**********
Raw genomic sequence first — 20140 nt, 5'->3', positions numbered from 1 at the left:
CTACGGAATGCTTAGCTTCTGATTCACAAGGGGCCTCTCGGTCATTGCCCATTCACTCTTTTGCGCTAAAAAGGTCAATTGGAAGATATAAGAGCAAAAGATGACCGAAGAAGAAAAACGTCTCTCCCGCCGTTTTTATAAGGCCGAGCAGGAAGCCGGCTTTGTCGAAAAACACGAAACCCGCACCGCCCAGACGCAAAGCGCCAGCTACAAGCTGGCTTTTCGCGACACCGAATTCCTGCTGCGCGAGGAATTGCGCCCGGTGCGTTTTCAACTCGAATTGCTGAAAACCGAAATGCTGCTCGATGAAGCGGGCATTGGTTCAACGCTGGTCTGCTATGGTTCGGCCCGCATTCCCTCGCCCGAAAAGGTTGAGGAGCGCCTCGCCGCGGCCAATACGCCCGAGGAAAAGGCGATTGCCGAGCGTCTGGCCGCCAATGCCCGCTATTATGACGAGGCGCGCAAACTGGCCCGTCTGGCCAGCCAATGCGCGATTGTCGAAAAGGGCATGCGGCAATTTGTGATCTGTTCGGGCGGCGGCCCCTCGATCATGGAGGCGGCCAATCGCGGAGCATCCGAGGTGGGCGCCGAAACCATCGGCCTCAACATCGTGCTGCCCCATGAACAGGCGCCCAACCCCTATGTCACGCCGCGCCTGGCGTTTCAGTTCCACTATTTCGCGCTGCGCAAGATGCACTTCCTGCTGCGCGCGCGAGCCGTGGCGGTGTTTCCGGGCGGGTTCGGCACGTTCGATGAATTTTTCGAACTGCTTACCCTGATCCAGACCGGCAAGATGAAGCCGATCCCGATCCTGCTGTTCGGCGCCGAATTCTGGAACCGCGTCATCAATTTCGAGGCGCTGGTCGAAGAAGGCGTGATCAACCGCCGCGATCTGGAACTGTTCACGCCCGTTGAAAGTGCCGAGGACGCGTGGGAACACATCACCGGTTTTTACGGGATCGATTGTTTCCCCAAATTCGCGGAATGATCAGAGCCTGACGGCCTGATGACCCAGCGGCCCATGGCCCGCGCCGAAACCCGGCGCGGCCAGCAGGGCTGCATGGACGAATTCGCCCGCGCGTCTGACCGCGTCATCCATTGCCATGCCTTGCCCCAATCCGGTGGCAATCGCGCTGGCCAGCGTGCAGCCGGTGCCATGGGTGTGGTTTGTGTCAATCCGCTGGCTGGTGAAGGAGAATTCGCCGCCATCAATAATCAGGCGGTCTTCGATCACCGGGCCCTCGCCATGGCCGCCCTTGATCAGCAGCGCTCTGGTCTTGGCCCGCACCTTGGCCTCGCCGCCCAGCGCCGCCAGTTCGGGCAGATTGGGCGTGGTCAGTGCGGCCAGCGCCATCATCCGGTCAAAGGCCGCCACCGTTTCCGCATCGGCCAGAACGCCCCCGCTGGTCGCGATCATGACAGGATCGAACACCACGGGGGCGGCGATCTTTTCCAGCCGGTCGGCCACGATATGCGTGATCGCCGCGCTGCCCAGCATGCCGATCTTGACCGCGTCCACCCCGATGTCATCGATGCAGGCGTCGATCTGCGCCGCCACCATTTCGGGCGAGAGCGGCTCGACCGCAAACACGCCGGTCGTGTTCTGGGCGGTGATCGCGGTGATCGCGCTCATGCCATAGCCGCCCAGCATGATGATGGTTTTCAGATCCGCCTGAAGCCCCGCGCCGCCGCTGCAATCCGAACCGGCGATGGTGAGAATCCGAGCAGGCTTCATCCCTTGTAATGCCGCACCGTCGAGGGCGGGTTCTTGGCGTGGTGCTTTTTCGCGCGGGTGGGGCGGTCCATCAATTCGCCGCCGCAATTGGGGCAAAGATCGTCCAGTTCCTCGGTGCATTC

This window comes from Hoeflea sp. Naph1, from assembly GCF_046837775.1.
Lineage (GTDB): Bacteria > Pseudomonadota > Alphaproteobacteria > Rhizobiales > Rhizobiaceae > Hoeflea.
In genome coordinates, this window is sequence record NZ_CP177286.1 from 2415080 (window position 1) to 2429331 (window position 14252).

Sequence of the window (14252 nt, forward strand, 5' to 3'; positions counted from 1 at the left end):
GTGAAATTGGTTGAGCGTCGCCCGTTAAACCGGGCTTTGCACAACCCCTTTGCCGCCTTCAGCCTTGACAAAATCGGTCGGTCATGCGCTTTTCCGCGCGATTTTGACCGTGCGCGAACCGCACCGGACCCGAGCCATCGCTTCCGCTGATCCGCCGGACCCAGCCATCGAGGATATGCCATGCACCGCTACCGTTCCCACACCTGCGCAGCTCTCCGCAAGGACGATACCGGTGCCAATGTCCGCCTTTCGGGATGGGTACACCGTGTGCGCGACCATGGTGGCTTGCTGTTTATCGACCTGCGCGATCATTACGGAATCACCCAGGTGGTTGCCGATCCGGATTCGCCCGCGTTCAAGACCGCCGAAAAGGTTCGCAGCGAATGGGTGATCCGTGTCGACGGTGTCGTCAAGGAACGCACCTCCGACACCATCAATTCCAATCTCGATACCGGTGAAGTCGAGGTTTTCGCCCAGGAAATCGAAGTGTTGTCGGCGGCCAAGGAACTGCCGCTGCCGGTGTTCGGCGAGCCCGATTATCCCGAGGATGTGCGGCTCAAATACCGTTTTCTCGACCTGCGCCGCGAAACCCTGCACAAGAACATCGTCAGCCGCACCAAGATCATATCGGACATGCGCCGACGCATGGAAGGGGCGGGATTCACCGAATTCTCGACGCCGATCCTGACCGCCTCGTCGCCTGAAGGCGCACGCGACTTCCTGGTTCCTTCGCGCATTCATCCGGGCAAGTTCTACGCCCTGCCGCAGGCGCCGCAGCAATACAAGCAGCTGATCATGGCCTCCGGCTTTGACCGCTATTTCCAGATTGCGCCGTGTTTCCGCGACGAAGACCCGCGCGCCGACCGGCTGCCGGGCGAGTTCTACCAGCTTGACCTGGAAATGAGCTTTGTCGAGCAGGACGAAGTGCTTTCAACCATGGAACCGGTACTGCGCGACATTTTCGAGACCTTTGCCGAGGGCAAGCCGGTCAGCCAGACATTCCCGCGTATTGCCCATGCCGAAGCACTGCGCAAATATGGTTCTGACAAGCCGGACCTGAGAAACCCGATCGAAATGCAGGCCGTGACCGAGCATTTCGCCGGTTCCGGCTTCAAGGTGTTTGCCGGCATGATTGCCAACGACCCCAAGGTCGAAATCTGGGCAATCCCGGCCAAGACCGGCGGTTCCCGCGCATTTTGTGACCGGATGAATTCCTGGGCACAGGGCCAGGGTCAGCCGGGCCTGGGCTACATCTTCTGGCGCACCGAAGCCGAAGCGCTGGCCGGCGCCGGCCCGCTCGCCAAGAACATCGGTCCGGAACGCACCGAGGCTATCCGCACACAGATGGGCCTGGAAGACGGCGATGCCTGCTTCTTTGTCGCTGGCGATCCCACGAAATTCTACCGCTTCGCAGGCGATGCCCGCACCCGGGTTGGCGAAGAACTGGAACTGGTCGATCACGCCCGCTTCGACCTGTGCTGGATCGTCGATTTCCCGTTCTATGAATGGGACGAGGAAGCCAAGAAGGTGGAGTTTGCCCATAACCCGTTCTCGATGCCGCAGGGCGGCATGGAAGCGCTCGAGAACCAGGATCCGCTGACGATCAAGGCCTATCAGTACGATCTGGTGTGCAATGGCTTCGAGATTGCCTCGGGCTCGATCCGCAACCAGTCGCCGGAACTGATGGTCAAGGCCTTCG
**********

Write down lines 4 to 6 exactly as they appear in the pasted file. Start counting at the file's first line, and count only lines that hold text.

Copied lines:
Lineage (GTDB): Bacteria > Pseudomonadota > Alphaproteobacteria > Rhizobiales > Rhizobiaceae > Hoeflea.
In genome coordinates, this window is sequence record NZ_CP177286.1 from 2415080 (window position 1) to 2429331 (window position 14252).

Sequence of the window (14252 nt, forward strand, 5' to 3'; positions counted from 1 at the left end):